What does a wealthy Silicon Valley angel investor do when presented with the problem of “gun violence”? He organizes a hackathon, of course. Money man Ron Conway’s putting on the group think-and-code event today in Baghdad by the Bay. “‘We were galvanized around the massacre in Sandy Hook, and with Ron’s leadership, we brought together a number of folks in the tech community,’ said event organizer James Colgan, a product manager at Rackspace, a web-infrastructure service. ‘The hackathon was the ideal vehicle.’ Saturday’s event is meant to help coders and programmers find ways to mine public data and statistics to assist communities on ‘crime reporting, gun violence, mental health and school safety,’ Colgan said.” Sounds promising. But their efforts aren’t entirely altruistic . . .
sfgate.com goes on…
“Hackathons build prototypes of real apps that could save lives someday,” Conway said. “We will take the best ideas and potentially turn them into companies.”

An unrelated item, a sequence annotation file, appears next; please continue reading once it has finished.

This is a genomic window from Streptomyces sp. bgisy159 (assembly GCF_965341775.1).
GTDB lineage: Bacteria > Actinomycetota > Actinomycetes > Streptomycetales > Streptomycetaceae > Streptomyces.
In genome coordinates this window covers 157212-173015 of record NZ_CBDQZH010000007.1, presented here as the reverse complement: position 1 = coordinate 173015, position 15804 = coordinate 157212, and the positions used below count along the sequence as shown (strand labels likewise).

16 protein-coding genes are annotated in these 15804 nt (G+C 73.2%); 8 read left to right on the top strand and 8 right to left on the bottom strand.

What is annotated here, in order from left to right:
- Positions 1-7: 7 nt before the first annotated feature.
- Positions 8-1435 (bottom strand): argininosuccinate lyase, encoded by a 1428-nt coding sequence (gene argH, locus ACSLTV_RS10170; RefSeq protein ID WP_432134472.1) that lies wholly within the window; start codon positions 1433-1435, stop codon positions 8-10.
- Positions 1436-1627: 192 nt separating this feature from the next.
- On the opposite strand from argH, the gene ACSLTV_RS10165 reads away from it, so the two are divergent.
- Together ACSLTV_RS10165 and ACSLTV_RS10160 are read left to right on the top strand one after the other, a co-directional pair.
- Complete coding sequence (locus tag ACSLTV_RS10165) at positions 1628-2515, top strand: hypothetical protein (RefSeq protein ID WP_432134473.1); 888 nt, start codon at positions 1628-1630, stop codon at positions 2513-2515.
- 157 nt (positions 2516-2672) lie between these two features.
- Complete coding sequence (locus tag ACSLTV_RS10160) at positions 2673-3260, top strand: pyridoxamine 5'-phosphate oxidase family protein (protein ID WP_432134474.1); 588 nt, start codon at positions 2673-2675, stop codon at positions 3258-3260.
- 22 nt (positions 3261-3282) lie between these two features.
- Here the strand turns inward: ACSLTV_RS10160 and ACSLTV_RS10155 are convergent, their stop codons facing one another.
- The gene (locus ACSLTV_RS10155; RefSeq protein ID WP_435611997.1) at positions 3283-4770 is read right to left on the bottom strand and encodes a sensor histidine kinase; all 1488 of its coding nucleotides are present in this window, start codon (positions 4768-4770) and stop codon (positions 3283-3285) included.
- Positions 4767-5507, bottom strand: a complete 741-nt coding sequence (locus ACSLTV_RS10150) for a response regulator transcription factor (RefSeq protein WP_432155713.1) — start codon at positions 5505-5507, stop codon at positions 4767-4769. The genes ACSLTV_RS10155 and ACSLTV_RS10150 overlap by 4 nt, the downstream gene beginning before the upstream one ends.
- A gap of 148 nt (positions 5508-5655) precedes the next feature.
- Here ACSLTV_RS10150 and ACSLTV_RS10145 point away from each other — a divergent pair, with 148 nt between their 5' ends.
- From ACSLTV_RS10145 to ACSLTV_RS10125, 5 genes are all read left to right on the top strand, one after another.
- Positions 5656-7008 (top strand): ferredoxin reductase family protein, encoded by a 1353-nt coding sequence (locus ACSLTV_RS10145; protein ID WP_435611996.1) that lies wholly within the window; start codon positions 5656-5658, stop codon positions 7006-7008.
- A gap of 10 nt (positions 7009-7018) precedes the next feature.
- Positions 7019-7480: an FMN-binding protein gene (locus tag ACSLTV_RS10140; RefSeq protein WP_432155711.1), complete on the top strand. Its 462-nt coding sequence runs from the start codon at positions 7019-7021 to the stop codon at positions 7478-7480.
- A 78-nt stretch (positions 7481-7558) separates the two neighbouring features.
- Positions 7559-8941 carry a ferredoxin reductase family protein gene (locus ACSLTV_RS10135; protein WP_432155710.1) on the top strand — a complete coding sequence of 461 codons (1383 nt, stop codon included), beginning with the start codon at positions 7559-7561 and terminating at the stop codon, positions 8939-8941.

Not that there’s anything wrong with making a buck. And if mining data is the goal, the NSA could probably lend a hand, too.
But these hackathons aren’t the sole province of bay area lefties.
Conservative groups are seizing the hackathon as a tool for organizing. On June 21-22, billionaire Charles Koch – half of the famous Koch brothers – is supporting a Liberty Hackathon in San Francisco to push for “small government” ideas.
That event, held at StumbleUpon’s headquarters, will provide programmers and tech innovators “the opportunity to build creative products that help to advance individual and economic liberty,” organizers say.
Who knows? Maybe a gun rights hackathon would be a profitable use of our time. We know some Rackspace whizzes, too — who are a little more firearm-friendly than Jim Colgan seems to be — who might be able to put something along those lines together.
Could the collective genius of a dedicated group like that cobble together an app that would facilitate enacting a federal-level Constitutional carry law with national preemption and demonstrate the number of lives saved and crimes prevented? Or is that just kooky talk?